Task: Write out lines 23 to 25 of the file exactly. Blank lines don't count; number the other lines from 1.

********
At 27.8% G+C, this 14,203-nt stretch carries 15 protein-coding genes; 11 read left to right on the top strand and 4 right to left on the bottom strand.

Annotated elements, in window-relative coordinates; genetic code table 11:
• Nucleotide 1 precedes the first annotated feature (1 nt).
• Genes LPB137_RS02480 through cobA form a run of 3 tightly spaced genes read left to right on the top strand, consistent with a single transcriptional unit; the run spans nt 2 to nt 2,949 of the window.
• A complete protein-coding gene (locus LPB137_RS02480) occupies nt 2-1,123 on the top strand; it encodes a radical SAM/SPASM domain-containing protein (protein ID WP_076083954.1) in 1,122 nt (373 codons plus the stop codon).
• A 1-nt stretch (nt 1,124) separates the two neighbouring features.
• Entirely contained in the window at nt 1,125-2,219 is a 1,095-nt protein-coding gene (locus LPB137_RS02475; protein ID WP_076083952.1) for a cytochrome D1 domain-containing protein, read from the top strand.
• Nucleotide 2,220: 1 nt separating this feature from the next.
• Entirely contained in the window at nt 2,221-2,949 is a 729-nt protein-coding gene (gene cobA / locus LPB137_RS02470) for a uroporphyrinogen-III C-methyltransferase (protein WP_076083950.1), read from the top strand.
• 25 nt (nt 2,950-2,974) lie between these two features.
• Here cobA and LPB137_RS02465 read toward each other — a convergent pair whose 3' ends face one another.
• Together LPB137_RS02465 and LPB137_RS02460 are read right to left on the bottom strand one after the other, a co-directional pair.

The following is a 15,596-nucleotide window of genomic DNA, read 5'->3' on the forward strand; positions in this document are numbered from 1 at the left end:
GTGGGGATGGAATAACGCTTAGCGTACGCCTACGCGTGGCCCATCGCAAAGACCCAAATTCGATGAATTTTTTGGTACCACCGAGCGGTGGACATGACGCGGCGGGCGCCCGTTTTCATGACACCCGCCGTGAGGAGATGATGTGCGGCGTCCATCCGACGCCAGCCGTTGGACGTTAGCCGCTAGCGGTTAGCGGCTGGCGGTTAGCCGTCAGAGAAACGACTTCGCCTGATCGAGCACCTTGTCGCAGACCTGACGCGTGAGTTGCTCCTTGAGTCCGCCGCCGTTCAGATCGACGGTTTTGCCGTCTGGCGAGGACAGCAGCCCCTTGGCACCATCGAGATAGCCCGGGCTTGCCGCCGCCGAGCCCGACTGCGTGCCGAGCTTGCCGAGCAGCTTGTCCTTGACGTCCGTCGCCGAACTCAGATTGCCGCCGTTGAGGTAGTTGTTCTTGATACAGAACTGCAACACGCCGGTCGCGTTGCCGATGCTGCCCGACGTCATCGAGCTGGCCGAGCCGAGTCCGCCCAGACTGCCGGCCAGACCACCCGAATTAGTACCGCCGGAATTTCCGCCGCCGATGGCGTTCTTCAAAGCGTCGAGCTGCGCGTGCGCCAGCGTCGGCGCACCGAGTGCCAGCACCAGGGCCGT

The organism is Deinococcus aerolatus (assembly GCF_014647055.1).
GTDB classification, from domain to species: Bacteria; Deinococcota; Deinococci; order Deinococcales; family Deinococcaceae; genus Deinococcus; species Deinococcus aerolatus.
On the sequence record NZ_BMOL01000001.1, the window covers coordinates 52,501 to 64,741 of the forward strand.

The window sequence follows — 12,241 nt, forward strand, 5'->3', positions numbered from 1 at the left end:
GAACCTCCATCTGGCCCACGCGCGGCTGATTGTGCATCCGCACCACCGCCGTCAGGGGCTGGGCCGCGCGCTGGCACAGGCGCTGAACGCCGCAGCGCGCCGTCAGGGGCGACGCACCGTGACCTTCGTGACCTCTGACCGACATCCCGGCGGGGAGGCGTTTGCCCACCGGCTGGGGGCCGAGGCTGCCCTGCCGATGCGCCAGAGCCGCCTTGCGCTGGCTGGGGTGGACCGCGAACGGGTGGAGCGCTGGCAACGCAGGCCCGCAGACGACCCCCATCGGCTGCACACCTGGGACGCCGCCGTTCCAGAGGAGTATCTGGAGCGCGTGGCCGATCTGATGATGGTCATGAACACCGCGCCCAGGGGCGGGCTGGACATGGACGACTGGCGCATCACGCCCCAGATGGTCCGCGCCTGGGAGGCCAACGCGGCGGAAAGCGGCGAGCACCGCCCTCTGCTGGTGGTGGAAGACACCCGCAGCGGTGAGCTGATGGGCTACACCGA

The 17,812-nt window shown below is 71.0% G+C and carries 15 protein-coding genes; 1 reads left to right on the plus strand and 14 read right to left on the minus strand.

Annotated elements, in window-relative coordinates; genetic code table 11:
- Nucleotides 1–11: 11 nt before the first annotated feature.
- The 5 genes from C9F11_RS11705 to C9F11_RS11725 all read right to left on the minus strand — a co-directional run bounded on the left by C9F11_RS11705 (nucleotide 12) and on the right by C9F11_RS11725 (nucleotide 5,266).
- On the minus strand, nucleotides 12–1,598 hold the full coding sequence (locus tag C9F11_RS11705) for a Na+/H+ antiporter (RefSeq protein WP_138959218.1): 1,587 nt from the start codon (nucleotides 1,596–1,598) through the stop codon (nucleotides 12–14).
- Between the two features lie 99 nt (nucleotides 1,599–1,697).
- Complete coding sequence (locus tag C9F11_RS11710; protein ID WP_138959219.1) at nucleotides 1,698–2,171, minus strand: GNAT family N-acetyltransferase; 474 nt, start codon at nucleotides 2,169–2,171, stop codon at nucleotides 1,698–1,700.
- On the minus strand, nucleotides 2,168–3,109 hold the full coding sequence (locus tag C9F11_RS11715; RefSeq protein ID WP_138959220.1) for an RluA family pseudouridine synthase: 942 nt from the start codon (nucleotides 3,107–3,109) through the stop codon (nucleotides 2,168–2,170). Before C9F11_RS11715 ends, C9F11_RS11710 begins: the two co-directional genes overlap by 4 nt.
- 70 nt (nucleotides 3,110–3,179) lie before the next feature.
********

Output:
- The 5 genes from C9F11_RS11705 to C9F11_RS11725 all read right to left on the minus strand — a co-directional run bounded on the left by C9F11_RS11705 (nucleotide 12) and on the right by C9F11_RS11725 (nucleotide 5,266).
- On the minus strand, nucleotides 12–1,598 hold the full coding sequence (locus tag C9F11_RS11705) for a Na+/H+ antiporter (RefSeq protein WP_138959218.1): 1,587 nt from the start codon (nucleotides 1,596–1,598) through the stop codon (nucleotides 12–14).
- Between the two features lie 99 nt (nucleotides 1,599–1,697).